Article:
What else? You get a sunroof which is a first in this class, but the more relevant first-in-its-class feature are 7 airbags including knee bags. No crash safety ratings yet for the Mahindra XUV 300 but the similarly equipped Ssangyong Tivoli gets 3 stars in the Euro NCAP crash tests (4 with autonomous emergency braking which we do not get in India). If there’s one thing that I’d like it is cooled seats like the Verna, everything else is there. Oh, and an automatic transmission.
“The fit-finish is as good as the best in this class, the design is rather pleasing, the layout is logical and intuitive”
As for the all-important interior space, the XUV 300 is adequate on this front. With the front seat adjusted to my 5 feet 9 inch frame I could fit in the back without my knees hitting the seat back. Head room is also adequate though shoulder room (despite Mahindra’s claim of the XUV 300 having the widest tracks in its class) is rather tight for five. The space seems on par with the Brezza though the Nexon is more accommodating.
Don’t ask me about Mahindra’s naming strategy and save for the fact that both have monocoque construction there isn’t anything relating the XUV 500 to the XUV 300. Except for one thing — after winning multiple national rally championships the XUV 500 will bow out this year in favour of the smaller, lighter and much more nimble XUV 300. More enthusiastic too, much more enthusiastic!
The XUV 300 is genuinely good to drive and over the interior roads of North Goa it is darty and very nimble, eager to change direction, soaking up the undulations with ease and feeling perfectly at home over the narrow roads. The ride and handling balance is very good and it doesn’t feel like a small car, displaying the polish and finesse you associate with larger vehicles of this type. This is quite the opposite of the early compact SUVs that felt like hatchbacks with raised suspension, the resulting increase in suspension droop ruining the polish and compliance of the donor car. There is no bounciness, no sharp shocks over bumps via the torsion beam rear. The XUV 300 feels properly balanced, the wheels at the extremities planting it smartly on the road and even though there is noticeable body roll when attacking corners the XUV 300 can carry good speeds through bends. The 215-section width rubber on 17-inch wheels no doubt helps with the cornering grip while the electrically-assisted steering isn’t overtly light and flighty though, like all EPS systems, you shouldn’t ask too much in the way of feel or feedback.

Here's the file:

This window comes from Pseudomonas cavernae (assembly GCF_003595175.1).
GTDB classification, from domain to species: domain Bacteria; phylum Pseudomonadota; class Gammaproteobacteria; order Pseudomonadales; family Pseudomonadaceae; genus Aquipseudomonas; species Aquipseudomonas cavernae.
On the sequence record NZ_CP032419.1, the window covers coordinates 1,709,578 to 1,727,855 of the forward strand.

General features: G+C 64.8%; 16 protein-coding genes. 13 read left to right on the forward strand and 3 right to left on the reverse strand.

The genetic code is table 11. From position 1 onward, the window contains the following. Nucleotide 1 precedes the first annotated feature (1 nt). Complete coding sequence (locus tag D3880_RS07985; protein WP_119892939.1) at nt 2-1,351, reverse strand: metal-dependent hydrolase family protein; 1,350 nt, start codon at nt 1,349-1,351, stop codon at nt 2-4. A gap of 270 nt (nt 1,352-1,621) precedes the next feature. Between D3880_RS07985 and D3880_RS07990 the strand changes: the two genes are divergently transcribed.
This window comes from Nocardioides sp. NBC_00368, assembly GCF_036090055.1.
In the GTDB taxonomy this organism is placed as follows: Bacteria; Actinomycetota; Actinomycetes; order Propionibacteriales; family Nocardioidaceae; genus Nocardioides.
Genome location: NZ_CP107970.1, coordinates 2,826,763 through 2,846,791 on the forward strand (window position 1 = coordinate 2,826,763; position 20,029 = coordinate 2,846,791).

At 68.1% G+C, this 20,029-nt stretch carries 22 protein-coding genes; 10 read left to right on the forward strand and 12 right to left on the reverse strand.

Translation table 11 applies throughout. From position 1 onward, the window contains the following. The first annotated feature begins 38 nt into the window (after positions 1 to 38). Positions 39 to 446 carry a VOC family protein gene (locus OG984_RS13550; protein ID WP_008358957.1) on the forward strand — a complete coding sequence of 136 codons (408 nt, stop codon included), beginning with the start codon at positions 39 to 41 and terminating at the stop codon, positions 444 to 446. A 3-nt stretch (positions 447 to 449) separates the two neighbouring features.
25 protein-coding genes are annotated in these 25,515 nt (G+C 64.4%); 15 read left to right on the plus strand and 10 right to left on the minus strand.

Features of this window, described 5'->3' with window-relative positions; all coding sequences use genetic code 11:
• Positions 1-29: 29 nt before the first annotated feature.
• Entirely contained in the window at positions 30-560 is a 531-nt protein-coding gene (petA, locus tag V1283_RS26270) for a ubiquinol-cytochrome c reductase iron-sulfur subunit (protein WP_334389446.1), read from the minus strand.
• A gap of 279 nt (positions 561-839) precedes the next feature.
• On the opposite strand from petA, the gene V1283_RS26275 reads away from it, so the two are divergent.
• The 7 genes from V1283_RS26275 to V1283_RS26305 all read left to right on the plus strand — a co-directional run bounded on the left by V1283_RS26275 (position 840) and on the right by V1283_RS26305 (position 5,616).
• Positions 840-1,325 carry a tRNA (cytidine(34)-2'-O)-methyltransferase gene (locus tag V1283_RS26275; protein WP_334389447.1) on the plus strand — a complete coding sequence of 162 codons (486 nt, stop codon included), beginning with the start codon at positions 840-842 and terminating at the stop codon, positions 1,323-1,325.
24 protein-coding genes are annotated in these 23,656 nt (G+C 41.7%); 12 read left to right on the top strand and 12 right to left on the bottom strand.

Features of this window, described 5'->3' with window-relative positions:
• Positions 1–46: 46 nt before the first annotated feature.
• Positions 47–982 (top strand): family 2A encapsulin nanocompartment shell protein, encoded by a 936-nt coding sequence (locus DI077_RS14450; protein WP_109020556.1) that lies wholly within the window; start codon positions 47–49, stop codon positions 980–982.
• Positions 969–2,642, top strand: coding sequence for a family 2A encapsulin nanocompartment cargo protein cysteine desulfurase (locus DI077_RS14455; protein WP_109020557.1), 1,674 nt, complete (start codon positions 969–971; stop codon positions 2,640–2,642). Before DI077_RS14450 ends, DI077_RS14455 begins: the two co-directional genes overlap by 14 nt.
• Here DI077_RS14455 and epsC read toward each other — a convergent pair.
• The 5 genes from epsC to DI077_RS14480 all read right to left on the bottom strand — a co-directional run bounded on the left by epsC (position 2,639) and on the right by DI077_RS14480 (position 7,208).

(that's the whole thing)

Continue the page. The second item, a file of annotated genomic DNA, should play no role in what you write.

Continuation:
“The ride and handling balance is very good and it doesn’t feel like a small car, displaying the polish and finesse you associate with larger vehicles of this type”
The X100 is an all-wheel drive platform but with no demand for AWD in India, the XUV 300 is only front-wheel drive. Not that it affects the XUV’s handling or keeness to attack corners. The rallying community can hold their hands in the heads — with the XUV 300 Gaurav Gill will now be as untouchable on tarmac as he used to be on gravel.